B. DISCUSSION

         Federal Rule of Civil Procedure 26(c) allows a court to issue a protective order for good cause to “protect a party or person from annoyance, embarrassment, oppression, or undue burden or expense[.]” Fed.R.Civ.P. 26(c). Good cause is not met by conclusory statements. Klesch & Co. Ltd. v. Liberty Media Corp., 217 F.R.D. 517, 524 (D. Colo. 2003). Instead, “the party seeking a protective order must show that disclosure will result in a clearly defined and serious injury to that moving party.” Id. (citing Exum v. United States Olympic Committee, 209 F.R.D. 201, 206 (D. Colo. 2002)). Ultimately, the decision to issue a protective order rests within the sound discretion of the trial court. Wang v. Hsu, 919 F.2d 130, 130 (10th Cir. 1990).

         Even though the parties initially contacted Chambers concerning a “stipulated” protective order, Shaw now argues that Defendants have made no showing of good cause for a blanket protective order, and that Defendants waived their right to a protective order. [#199 at pp. 1-2.] The Court disagrees.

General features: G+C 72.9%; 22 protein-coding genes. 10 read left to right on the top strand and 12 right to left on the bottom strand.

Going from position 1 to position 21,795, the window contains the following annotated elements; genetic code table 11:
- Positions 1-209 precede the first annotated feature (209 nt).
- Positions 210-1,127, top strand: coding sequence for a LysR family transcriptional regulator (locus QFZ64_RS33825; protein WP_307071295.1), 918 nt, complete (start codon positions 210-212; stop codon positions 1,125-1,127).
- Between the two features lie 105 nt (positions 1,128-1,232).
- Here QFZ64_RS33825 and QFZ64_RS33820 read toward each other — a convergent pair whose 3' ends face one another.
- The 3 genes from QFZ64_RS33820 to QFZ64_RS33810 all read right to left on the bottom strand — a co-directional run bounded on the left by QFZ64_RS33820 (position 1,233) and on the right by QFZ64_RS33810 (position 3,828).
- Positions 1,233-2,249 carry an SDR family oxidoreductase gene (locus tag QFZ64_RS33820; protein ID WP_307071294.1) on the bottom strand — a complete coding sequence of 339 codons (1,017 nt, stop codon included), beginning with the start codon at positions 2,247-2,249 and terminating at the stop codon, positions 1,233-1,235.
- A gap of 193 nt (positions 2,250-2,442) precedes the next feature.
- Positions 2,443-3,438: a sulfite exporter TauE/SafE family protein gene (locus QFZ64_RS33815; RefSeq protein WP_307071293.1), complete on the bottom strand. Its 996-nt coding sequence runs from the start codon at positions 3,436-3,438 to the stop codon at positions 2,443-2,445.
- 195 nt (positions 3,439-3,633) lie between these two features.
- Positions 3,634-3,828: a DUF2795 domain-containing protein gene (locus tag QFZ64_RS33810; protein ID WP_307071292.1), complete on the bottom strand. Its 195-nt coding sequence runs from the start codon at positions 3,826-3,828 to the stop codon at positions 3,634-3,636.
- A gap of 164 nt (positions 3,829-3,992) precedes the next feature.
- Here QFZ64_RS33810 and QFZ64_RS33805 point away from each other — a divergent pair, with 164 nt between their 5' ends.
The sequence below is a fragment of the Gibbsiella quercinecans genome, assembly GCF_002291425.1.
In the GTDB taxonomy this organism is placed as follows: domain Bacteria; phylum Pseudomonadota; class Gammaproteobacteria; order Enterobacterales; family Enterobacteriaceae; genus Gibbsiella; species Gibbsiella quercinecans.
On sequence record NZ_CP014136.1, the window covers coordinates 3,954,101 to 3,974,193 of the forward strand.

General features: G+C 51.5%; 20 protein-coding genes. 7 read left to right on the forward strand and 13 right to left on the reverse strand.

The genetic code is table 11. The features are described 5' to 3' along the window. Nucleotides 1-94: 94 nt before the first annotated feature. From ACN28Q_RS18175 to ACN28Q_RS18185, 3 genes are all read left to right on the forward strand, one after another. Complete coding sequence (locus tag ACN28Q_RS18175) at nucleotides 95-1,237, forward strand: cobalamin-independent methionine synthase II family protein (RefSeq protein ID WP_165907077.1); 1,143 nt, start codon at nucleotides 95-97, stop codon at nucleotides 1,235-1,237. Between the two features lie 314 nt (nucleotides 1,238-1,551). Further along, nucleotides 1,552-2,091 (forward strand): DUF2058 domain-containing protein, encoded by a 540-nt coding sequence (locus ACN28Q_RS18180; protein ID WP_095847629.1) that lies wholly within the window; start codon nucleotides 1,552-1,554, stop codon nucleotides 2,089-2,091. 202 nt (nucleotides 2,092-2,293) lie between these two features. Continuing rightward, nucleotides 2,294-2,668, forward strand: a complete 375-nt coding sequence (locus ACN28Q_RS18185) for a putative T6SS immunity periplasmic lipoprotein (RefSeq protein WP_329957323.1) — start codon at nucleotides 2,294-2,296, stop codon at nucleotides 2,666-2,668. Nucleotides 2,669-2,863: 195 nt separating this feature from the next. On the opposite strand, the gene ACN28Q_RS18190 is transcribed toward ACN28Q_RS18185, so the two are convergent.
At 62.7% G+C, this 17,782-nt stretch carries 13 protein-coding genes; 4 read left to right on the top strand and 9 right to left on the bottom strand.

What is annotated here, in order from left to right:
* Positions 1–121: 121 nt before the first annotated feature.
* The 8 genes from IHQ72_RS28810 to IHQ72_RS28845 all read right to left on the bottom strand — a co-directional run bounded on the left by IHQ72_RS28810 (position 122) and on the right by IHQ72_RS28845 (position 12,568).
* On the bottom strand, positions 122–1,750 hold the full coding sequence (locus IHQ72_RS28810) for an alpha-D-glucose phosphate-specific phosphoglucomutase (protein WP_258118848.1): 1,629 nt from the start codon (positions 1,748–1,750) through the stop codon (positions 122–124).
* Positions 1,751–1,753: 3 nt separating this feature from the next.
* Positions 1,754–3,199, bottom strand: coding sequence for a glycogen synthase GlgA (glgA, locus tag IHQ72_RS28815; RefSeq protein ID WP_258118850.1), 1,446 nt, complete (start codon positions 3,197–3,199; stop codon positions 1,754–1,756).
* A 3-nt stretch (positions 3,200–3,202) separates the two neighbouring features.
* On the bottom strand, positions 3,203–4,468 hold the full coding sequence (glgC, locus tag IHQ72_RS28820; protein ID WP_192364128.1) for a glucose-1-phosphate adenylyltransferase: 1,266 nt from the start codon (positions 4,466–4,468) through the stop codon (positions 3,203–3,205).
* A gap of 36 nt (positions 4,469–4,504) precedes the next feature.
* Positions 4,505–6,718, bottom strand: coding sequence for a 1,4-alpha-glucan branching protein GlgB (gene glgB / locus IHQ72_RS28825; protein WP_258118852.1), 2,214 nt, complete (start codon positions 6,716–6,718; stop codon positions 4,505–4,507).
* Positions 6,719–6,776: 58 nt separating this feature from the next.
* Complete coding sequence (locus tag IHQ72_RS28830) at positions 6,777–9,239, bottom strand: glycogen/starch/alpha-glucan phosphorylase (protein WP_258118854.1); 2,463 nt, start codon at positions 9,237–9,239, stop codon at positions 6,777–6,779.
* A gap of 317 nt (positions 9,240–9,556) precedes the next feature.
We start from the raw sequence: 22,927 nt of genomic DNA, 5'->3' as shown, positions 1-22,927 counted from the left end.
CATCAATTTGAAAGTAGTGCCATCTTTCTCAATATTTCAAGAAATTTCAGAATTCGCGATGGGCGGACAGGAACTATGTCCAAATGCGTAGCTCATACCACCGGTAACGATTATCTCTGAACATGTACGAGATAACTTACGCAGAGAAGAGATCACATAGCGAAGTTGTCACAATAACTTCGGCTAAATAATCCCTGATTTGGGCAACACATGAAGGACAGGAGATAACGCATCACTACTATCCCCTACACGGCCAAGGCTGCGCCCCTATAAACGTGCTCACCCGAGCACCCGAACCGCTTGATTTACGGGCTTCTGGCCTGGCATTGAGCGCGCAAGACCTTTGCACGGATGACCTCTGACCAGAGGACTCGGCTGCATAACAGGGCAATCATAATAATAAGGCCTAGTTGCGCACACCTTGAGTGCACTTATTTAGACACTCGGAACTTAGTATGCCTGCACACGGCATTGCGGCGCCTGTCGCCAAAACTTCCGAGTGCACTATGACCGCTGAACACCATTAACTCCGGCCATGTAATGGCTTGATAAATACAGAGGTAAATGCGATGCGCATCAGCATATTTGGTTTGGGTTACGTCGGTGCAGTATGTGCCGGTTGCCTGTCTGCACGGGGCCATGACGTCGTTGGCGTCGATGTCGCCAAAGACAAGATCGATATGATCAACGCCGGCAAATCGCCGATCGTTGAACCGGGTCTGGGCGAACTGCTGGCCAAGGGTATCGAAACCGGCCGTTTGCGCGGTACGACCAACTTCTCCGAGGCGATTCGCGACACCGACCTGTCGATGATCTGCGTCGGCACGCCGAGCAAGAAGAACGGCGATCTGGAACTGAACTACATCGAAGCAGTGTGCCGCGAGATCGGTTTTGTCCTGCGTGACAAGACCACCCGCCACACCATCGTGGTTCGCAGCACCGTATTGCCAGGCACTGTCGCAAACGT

First, the Court notes that Shaw attached a proposed “Stipulated Protective Order” to her discovery brief which states that “[d]iscovery in this case . . . is certain to involve medical, health, personal or other information of a sensitive and/or private nature about Plaintiff.” [Id. at p.1 (emphasis added).] Why Shaw now opposes the entry of a protective order in this matter is beyond the Court, particularly where a protective order would inoculate her personal and medical records from public disclosure. In any event, the Court finds the potential for the public disclosure of Shaw's production of documents and things containing her private medical and health information, and Defendants' production of documents and things containing their “business, competitive, proprietary, [or] trade secret” information, poses a serious injury that is sufficiently clear and defined to warrant issuance of a protective order. [See #198-1 at p.1.]